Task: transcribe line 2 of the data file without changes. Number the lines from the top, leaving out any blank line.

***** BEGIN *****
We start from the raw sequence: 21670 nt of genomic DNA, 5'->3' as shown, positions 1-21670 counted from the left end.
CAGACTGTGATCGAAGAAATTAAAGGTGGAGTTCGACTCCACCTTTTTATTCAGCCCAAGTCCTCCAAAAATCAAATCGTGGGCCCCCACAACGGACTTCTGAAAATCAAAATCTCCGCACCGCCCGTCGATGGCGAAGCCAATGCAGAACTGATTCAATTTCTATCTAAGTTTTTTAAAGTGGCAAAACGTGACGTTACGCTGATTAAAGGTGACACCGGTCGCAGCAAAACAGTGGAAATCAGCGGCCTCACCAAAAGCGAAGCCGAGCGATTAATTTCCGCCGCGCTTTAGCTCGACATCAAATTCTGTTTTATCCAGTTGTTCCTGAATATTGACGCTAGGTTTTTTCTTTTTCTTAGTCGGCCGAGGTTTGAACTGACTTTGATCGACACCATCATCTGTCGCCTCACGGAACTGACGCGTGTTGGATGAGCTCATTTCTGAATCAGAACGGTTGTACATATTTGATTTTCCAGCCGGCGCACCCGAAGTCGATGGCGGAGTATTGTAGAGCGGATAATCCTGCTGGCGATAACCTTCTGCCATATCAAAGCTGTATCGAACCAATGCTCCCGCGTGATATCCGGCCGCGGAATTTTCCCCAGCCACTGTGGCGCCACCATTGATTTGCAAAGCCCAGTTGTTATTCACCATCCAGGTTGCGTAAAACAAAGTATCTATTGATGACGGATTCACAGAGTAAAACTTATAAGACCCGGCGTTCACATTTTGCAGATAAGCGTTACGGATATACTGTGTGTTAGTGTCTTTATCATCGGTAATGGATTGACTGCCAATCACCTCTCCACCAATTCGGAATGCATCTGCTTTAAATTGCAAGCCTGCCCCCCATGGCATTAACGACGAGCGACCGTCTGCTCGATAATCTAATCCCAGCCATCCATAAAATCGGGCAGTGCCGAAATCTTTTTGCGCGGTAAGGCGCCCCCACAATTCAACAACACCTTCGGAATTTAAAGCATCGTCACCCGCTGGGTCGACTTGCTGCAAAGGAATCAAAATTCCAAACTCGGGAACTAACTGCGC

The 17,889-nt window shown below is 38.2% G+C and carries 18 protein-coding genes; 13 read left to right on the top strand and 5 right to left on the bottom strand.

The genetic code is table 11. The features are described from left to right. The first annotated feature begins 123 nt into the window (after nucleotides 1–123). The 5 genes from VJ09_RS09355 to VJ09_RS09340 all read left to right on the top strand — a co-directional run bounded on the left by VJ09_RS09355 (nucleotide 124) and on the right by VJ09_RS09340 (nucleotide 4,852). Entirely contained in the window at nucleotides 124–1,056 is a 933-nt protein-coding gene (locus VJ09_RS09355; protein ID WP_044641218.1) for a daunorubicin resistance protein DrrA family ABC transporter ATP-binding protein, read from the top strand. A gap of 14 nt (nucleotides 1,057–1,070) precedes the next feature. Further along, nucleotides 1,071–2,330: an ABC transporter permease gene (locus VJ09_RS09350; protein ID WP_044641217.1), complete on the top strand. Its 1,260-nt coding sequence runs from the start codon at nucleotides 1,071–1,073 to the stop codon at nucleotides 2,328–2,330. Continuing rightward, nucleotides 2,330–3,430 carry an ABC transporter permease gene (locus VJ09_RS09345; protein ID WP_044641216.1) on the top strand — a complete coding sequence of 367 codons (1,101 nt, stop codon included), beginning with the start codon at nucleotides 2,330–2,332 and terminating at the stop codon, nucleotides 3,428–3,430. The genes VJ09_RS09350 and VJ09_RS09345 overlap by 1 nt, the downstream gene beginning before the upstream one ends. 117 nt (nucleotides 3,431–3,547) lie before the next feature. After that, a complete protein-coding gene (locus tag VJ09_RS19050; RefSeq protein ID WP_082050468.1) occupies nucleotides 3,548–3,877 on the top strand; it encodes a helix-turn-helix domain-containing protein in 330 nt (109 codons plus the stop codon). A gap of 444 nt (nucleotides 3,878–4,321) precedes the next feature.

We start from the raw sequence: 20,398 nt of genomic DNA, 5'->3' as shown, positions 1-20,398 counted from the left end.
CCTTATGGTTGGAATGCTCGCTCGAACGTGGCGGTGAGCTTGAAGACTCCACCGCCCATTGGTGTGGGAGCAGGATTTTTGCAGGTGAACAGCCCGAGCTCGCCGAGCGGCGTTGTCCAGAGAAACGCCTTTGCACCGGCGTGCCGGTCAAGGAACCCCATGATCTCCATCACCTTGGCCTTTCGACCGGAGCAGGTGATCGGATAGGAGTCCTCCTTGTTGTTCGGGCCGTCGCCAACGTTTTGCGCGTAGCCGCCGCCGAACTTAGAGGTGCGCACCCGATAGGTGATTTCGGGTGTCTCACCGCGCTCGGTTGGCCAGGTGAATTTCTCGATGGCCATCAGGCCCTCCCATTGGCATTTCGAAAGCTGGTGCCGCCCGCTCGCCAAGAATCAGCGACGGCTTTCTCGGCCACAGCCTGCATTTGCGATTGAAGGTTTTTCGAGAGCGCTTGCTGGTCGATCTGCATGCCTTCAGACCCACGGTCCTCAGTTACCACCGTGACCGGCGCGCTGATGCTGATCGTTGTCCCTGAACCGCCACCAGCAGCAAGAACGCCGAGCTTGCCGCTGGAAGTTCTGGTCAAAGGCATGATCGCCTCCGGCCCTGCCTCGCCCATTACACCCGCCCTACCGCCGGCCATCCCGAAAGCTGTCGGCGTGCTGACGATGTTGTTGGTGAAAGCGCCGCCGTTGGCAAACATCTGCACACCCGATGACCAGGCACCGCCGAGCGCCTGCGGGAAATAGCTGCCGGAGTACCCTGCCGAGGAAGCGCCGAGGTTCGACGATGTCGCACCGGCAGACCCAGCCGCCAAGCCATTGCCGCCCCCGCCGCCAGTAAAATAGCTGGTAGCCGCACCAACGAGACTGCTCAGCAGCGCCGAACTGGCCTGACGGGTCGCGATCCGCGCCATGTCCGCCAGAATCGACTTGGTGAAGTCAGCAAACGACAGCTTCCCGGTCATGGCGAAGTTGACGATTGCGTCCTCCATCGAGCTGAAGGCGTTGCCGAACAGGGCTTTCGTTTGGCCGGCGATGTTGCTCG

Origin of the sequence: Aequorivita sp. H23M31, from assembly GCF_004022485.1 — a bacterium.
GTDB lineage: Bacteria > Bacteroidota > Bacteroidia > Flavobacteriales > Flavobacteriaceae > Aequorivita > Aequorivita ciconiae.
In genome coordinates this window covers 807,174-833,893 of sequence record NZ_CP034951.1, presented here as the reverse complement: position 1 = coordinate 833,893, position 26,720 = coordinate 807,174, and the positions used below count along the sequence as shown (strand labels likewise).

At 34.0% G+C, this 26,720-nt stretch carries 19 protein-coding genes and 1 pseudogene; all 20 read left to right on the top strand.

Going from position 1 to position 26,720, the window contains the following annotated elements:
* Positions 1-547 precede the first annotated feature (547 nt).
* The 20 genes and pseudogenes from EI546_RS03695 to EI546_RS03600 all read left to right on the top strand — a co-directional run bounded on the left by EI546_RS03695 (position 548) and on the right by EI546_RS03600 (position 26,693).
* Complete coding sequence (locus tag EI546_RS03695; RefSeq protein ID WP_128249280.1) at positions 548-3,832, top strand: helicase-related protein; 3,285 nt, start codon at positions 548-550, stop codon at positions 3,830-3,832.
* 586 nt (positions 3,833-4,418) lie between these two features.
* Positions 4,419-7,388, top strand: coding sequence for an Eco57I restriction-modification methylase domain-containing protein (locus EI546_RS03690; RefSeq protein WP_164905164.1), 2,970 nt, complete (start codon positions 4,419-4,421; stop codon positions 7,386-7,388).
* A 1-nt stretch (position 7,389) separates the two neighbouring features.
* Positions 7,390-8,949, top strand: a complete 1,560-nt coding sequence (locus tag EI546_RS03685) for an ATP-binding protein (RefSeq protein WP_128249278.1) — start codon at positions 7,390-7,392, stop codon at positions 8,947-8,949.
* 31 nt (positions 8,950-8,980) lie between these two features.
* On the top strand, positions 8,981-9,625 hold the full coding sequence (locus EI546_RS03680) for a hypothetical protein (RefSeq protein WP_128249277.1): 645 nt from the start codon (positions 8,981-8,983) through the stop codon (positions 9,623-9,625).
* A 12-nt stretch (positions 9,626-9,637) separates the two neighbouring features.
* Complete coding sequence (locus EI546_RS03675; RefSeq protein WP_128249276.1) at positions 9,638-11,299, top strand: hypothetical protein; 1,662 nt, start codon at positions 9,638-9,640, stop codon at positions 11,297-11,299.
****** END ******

CAGACTGTGATCGAAGAAATTAAAGGTGGAGTTCGACTCCACCTTTTTATTCAGCCCAAGTCCTCCAAAAATCAAATCGTGGGCCCCCACAACGGACTTCTGAAAATCAAAATCTCCGCACCGCCCGTCGATGGCGAAGCCAATGCAGAACTGATTCAATTTCTATCTAAGTTTTTTAAAGTGGCAAAACGTGACGTTACGCTGATTAAAGGTGACACCGGTCGCAGCAAAACAGTGGAAATCAGCGGCCTCACCAAAAGCGAAGCCGAGCGATTAATTTCCGCCGCGCTTTAGCTCGACATCAAATTCTGTTTTATCCAGTTGTTCCTGAATATTGACGCTAGGTTTTTTCTTTTTCTTAGTCGGCCGAGGTTTGAACTGACTTTGATCGACACCATCATCTGTCGCCTCACGGAACTGACGCGTGTTGGATGAGCTCATTTCTGAATCAGAACGGTTGTACATATTTGATTTTCCAGCCGGCGCACCCGAAGTCGATGGCGGAGTATTGTAGAGCGGATAATCCTGCTGGCGATAACCTTCTGCCATATCAAAGCTGTATCGAACCAATGCTCCCGCGTGATATCCGGCCGCGGAATTTTCCCCAGCCACTGTGGCGCCACCATTGATTTGCAAAGCCCAGTTGTTATTCACCATCCAGGTTGCGTAAAACAAAGTATCTATTGATGACGGATTCACAGAGTAAAACTTATAAGACCCGGCGTTCACATTTTGCAGATAAGCGTTACGGATATACTGTGTGTTAGTGTCTTTATCATCGGTAATGGATTGACTGCCAATCACCTCTCCACCAATTCGGAATGCATCTGCTTTAAATTGCAAGCCTGCCCCCCATGGCATTAACGACGAGCGACCGTCTGCTCGATAATCTAATCCCAGCCATCCATAAAATCGGGCAGTGCCGAAATCTTTTTGCGCGGTAAGGCGCCCCCACAATTCAACAACACCTTCGGAATTTAAAGCATCGTCACCCGCTGGGTCGACTTGCTGCAAAGGAATCAAAATTCCAAACTCGGGAACTAACTGCGC